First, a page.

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I'm linking today with Scene & Story hosted
by Sarah and Lee.
Join us each month as we choose a photo and tell a story.

Friday, June 2, 2017

A Walk in the Park


This past weekend Jerry and I were in Springfield Missouri for a National Street Rod Show. While searching online for a motel, I discovered that Springfield has a botanical garden. Since it was just a couple of miles from the hotel we chose, I talked Jerry into dropping me off while he went to get our truck registered for the event. He was reluctant to drop me off at a strange place in a strange town, but I assured him I would be fine. I was more than fine. I had the most wonderful afternoon strolling through the garden which covered over 100 acres with 26 themed areas. I knew my time was limited so I planned my route through the garden with three specific sections I wanted to see . . . the butterfly house, the lake, and the Japanese garden.

I was surprised that I was able to stroll through most of the garden areas. I only missed a couple of small ones on the other side of the lake.



Butterfly House



Drummond Lake


Mizumoto Japanese Stroll Garden

I blogged about the Japanese Garden over at Focusing On Life this week. I would love for you to hop over there and read about it. There were winding paths, three small lakes, water cascades, a ceremonial teahouse, a moon bridge, and a meditation garden. The 7.5 acre traditional Japanese Garden was my favorite section.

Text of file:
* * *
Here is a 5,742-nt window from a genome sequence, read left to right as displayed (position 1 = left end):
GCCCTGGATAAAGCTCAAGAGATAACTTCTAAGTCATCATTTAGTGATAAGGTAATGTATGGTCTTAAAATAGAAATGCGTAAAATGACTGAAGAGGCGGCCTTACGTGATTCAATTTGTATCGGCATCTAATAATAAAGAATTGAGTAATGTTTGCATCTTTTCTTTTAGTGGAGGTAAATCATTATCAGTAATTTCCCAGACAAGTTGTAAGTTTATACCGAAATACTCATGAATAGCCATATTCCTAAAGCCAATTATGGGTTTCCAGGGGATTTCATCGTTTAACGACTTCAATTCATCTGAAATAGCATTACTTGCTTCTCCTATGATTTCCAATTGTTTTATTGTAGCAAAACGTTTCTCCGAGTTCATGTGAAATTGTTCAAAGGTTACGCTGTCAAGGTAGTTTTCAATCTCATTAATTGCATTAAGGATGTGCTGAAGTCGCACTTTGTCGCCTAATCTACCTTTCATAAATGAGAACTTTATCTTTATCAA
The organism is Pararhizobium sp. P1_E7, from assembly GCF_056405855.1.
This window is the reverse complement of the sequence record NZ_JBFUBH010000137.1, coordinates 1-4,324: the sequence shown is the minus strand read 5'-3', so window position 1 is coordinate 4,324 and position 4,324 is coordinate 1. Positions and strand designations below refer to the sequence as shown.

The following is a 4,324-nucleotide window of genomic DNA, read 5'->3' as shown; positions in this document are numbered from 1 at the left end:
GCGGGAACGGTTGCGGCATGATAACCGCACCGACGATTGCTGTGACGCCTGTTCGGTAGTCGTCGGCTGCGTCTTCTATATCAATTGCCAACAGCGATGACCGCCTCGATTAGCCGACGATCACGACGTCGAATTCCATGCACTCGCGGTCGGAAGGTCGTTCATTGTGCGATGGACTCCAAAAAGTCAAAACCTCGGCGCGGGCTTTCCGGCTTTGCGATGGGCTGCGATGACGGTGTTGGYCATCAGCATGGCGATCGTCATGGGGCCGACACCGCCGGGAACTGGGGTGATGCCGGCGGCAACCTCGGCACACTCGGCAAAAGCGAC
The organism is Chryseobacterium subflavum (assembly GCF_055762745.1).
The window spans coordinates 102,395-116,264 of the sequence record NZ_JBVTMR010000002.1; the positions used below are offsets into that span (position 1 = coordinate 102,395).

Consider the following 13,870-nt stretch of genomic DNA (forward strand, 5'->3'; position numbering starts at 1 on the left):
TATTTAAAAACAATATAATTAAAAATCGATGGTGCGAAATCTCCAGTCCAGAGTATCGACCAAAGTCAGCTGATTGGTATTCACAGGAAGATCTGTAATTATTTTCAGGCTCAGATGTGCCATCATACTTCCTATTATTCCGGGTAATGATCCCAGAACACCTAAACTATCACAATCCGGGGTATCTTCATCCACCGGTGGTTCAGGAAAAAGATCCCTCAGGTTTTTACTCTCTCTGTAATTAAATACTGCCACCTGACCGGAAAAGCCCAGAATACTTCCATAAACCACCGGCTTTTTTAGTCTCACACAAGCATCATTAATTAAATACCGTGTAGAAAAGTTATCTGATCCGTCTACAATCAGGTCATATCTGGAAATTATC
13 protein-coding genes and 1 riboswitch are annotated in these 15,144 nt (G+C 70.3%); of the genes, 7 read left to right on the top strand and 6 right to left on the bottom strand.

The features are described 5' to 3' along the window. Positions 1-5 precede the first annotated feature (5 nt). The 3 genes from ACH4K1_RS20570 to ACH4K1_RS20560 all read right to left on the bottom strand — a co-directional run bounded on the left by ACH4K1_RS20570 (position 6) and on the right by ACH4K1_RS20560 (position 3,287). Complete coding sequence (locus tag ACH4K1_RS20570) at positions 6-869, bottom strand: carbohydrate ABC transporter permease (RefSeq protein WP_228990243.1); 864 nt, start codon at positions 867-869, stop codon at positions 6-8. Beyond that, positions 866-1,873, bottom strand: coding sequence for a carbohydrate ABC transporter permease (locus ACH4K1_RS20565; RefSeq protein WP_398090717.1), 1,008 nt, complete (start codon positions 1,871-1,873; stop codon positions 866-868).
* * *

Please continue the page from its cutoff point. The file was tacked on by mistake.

The rest of the pictures are random shots throughout the garden.












Well, here's my ride, I need to go!




I hope you enjoyed this quick look at Springfield Botanical Gardens!

Wednesday, May 17, 2017

Every Fifteen Steps



I began the story of my trip to Garvan Woodland Gardens in last week's post. I went to the gardens with a list of intentions: things to photograph for four classes I am taking.

Mission #2

This exercise was for a class I'm taking called A Year With My Camera. It started with the basics of taking your camera off automatic and then moved forward into light and composition. Most of those first lessons were things I knew, but it never hurts to review. The lesson for this past week was a creative one. She gave us several options to pick from. I chose to go on a photo walk taking a picture every fifteen steps. 


As you can imagine a photo walk through a garden would bring endless possibilities of photos every fifteen feet. Knowing that, I chose to take a woodland path where there weren't many flowers blooming.



Sometimes as I stopped I had to look very closely to find something interesting to photograph. This lesson was not about taking amazing photos. It was not about learning our camera. It was about looking closely, what I call seeing. It was teaching us to let our eyes slowly scan the area instead of taking a quick look and snapping the shutter at the first pretty view.